1. Don’t act like you’re at a friend’s house for a party. There are a lot of HBA events and at those events alcohol will be served. Nobody likes a drunk and you will be remembered for that the next day, and beyond.                                                                                                *I’m not going to tell not to drink but please know your limit! Remember, it takes time to build a reputation and one minute to ruin it. You are also not doing your company any favors either.


  1.  Don’t get discouraged with your HBA investment.                                                              *It’s a long term commitment that only produces a return with the type of quality you put in. Patience is a virtue but is should be required when it comes to HBA expectations as it pertains to your involvement.

Those were the ten obvious do's and don'ts, at least to me. If you have more that you would like to share please post a comment and let us know what you're thinking.

Submitted by: Michael Kurpiel, CGA, CGP
2011 NAHB Associate Members Committee Chair

PS: These articles are based on my "Association Maximization" power point presentation that has been given in multiple local HBAs across the federation. You have my permission to reprint these articles in any of your HBA newsletters or utilize them in new member orientation. If any of the material used helps bring in or retain one new member then it was worth the time to post.

June 5, 2011

"An HBA Approach to ‘Selling’ Builders"


Part 6: An HBA Approach to ‘Selling’ Builders.


Ask yourself these two questions; “Do I have a product or service that is needed in the building industry?” and “Do I have competition?” If the answer to the first question is YES and the answer to the more important second question is NO then you are in a very unique position to have all the business you can handle. But if you are like 99.9% of the other associate members you do have competition and your product and service is not unique.

The HBA offers you an advantage that only members receive and one that you may want to utilize. That advantage comes in two distinct forms. The first form is the business connections you are making. We talked before about building social capital with other associate members. Here is where you receive more returns on your HBA investment. By developing association friendships you are expanding your sales presence. Think about it for a moment; when one of your HBA friends is meeting with a customer wouldn’t it be great if they could refer you to the builder? They would only refer someone if they could depend on the person that they were recommending. That only comes from working side by side with someone in order to understand their professionalism as a volunteer and how that professionalism cold translate at the income generating level. This scenario can be multiplied by the amount of interaction you have with other members which in itself is worth the yearly membership and eliminates the dreaded cold calling.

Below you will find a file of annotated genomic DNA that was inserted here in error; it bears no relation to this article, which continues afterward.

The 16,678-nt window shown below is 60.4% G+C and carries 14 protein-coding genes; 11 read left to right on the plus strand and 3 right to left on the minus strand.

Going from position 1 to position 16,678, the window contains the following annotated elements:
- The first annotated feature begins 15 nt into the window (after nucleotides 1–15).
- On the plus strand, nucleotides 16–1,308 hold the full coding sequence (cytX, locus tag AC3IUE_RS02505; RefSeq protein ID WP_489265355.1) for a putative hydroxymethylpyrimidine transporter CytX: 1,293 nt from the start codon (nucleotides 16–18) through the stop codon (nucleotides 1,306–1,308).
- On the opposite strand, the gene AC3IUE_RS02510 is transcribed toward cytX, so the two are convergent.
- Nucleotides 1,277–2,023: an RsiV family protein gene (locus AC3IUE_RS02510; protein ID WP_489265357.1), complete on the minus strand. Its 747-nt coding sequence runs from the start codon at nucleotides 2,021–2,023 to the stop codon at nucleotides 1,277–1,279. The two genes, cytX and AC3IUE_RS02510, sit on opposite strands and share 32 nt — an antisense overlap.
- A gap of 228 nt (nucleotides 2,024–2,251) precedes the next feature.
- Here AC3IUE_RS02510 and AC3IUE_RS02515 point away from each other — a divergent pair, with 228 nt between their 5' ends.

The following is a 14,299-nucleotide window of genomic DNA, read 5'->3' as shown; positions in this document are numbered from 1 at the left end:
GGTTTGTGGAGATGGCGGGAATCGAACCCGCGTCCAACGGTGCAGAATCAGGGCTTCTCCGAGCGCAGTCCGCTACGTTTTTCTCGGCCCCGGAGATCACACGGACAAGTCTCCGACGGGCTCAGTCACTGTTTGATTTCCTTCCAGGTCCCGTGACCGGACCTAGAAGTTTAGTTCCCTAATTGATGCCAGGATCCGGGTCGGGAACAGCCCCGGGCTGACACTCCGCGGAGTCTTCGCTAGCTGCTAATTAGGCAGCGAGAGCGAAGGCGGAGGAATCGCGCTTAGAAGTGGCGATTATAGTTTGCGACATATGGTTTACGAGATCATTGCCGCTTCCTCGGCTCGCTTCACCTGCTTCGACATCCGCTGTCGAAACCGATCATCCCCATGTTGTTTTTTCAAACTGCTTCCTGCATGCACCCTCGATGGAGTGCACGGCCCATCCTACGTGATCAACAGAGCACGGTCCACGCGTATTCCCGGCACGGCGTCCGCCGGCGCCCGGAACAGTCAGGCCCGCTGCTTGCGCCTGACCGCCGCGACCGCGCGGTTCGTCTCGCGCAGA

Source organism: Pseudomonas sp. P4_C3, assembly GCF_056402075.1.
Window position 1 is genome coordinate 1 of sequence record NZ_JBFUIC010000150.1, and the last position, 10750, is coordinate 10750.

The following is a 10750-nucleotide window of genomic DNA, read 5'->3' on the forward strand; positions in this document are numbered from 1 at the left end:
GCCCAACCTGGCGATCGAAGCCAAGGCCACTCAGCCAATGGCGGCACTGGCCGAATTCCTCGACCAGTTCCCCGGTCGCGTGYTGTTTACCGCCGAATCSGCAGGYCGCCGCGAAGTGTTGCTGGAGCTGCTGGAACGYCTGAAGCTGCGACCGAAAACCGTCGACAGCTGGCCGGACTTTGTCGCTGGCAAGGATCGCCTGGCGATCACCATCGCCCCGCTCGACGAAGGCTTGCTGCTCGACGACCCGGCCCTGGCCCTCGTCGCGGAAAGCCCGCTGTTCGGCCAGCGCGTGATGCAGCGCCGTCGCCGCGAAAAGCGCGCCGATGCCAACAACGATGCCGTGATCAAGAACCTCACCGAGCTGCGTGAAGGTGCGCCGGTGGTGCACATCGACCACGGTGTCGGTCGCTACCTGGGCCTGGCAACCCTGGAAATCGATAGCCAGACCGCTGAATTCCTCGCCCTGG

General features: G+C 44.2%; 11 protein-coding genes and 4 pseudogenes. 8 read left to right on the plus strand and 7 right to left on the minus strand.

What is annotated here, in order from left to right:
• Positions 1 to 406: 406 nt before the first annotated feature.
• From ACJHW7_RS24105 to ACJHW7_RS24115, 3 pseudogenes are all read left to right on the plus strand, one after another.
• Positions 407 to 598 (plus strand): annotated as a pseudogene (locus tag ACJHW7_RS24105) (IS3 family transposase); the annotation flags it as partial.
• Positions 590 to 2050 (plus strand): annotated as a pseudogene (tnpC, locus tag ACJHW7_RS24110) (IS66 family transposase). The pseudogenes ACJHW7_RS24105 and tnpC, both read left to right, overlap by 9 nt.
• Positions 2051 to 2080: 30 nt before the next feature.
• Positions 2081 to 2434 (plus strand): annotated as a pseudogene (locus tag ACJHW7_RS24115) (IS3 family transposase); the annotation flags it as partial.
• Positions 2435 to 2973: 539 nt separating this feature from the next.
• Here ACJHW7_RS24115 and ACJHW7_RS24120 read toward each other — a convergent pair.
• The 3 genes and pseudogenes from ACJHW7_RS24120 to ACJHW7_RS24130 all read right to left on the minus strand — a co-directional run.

Always remember, however, the laws of reciprocity. Don’t be known as a “taker” but do develop the reputation as a “giver.” It’s always better to give than receive but it will come back to you so make sure you do some unsolicited referring. Your HBA actively engaged membership can fast track this process which can save you years of developing relationships the old fashioned way; one at a time and very slowly.

The second advantage comes in the form of industry awareness. Again, going with the assumption that you do have competition, what do you have that stands out from them? A particular product? So does your competitor. Outstanding service? Well, we all have offered, that haven’t we? The only thing that you have that is different from your competitor is….. wait for it…….. YOU. Your professionalism and your “likeability” factor are the keys to separating yourself from the others. But it takes time to demonstrate that, doesn’t it? To gain new business you need to be given an opportunity and persistence with patience will reward you with that opportunity. In the meantime, when you are delivering product information and pricing why don’t you utilize something that can actually help the builder with his or her business? That something is at your finger tips on a sometimes daily, most times weekly, basis. That something is industry updates and information. Your HBA provides to you, its member, this information for your use. It helps you with your business planning and, by understanding how this information affects the building industry, you can then talk with your customers and potential customers about something other than product, price and service. You become the “go to sales rep” for industry knowledge. Not product knowledge, industry knowledge. This is a great way to distance yourself from your competitors while at the same time making you the “go to sales rep” for your company as well.

Through established business connections and your willingness to understand your industry, where you earn a living, and becoming a valuable source of information, your HBA membership can provide you with an impressive return on your yearly investment. These two advantages are there for you to utilize you just have to want to stand out.


Next week's blog will talk about the "Right and the Wrong" ways to enjoy your HBA membership.





Submitted by: Michael Kurpiel, CGA, CGP
2011 NAHB Associate Members Committee Chair



You have my permission to reprint these articles in any of your HBA newsletters or utilize them in new member orientation. If any of the material used helps bring in or retain one new member then it was worth the time to post.